Courtesy Photo/ SEAOSC

Structural engineers are used to working with concrete and steel when constructing buildings and bridges. This past weekend, however, engineers used much different materials to create their structures: baked goods and candy. In a local competition in Burbank, engineers partook in a fun and creative challenge to demonstrate their skills — and in one unfortunate case, their difficulties — in the craft.

The Structural Engineers Association of Southern California (SEAOSC) hosted a competition for engineers, both professionals and college students, to build their own gingerbread structures. Each of the 13 teams had months to design and practice making their designs but only had five hours to construct them on Thursday, Dec. 8. The teams were free to choose what they wanted to build, from famous buildings in Los Angeles to iconic structures in pop culture.

The small structures ranged from replicas of the Classroom, Laboratory and Administration (CLA) Building in Cal Poly Pomona, the Getty Villa, the Rose Bowl, Nakatomi Plaza from “Die Hard” and the Hill Valley Courthouse from “Back to the Future,” complete with a gingerbread DeLorean.

Courtesy Photo/ SEAOSC

“It was such a fun activity for our members … just building these together last [Thursday] night, it was such a positive experience,” SEAOSC President Patricia Harburg-Petrich said. “It was such a different thing to do, and it’s a way to be creative and also kind of work with a different material.”

Unfortunately for one team, their structure didn’t last for the exhibit’s opening. The replica of the Eastern Columbia Building partially collapsed during the night, leaving a bit of a mess on the exhibit floor. However, it was later salvaged. SEAOSC Executive Director John Bwarie said the reason for the collapse was likely an internal bracing issue.

Courtesy Photo/ SEAOSC

Each team built its structure to compete across a variety of categories. A handful of judges decided on the winners, and the awards were given out on Sunday, Dec. 11.

The winners were:

— the Once-ler’s house from “The Lorax” for Best in Show;

— the Eastern Columbia Building for Tallest;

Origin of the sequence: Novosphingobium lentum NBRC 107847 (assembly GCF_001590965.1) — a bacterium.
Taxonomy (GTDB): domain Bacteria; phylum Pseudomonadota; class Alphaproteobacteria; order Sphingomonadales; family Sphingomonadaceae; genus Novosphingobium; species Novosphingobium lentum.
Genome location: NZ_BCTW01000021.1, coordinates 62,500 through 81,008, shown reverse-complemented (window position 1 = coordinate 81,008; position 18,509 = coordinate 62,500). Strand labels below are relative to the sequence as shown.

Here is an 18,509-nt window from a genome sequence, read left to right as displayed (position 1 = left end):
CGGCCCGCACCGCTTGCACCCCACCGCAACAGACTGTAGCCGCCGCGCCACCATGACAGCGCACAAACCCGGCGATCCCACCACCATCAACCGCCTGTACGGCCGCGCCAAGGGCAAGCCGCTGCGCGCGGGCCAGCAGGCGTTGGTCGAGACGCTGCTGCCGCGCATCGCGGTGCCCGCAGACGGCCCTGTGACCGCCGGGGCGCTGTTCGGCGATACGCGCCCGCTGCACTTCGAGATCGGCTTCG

— the Certification Workshop for Most Creative Original Structure;

— the Ramón C. Cortines School of Visual and Performing Arts for Best Replica Building;

— the Casita from “Encanto” for Best Decorated; and,

— the Los Angeles Union Station for the President’s Award.

Visitors who came to the exhibit at the Burbank Town Center over the weekend could not only view the replicas but were given the opportunity to build one of their own. Gingerbread kits were sold at the exhibit, as well as a shake table to test their structural integrity. In addition, visitors were able to vote for their favorite structure on display.

For a $5 donation, visitors were given five votes to divide among their favorite replicas however they wished; guests were not limited to the donations they were allowed to give. The replica with the most votes would be given the People’s Choice Award.

At the end of the exhibit’s run, that award went to the LA Union Station replica.

Aside from being a competition among engineers, the exhibit was also used to support nonprofit organizations. Each team supported a different nonprofit, and all the funds donated to each structure will be given to their respective organization.

The list of nonprofits includes the Coalition for Clean Air, the Burbank Arts & Education Foundation, LA Family Housing, Home Again LA and the Association for Women in Architecture Foundation.

“It’s a pretty wide variety, and really the only guidance was to pick a nonprofit that speaks to you,” Harburg-Petrich said. “We did have a few nonprofits reach out and say, “Hey, can we be one of your sponsored philanthropies?’ … We’re also really excited about next year to hopefully be able to support more local philanthropies and give even more back to the community.”

Harburg-Petrich said that she sees this exhibit becoming a yearly tradition and thinks that next year’s exhibit, after getting more engineers on board, will double in size. She hopes the event will educate the public on what engineers do — and perhaps become a way to spark interest in would-be engineers.

“We’re always looking to inspire the next generation,” Harburg-Petrich said. “I think whether a child becomes an engineer in the future or not, understanding engineering and STEM and having the opportunity to have those experiences designing and building their own structures — I think that’s a valuable skill later [to have] in life, no matter what they end up doing for their career.”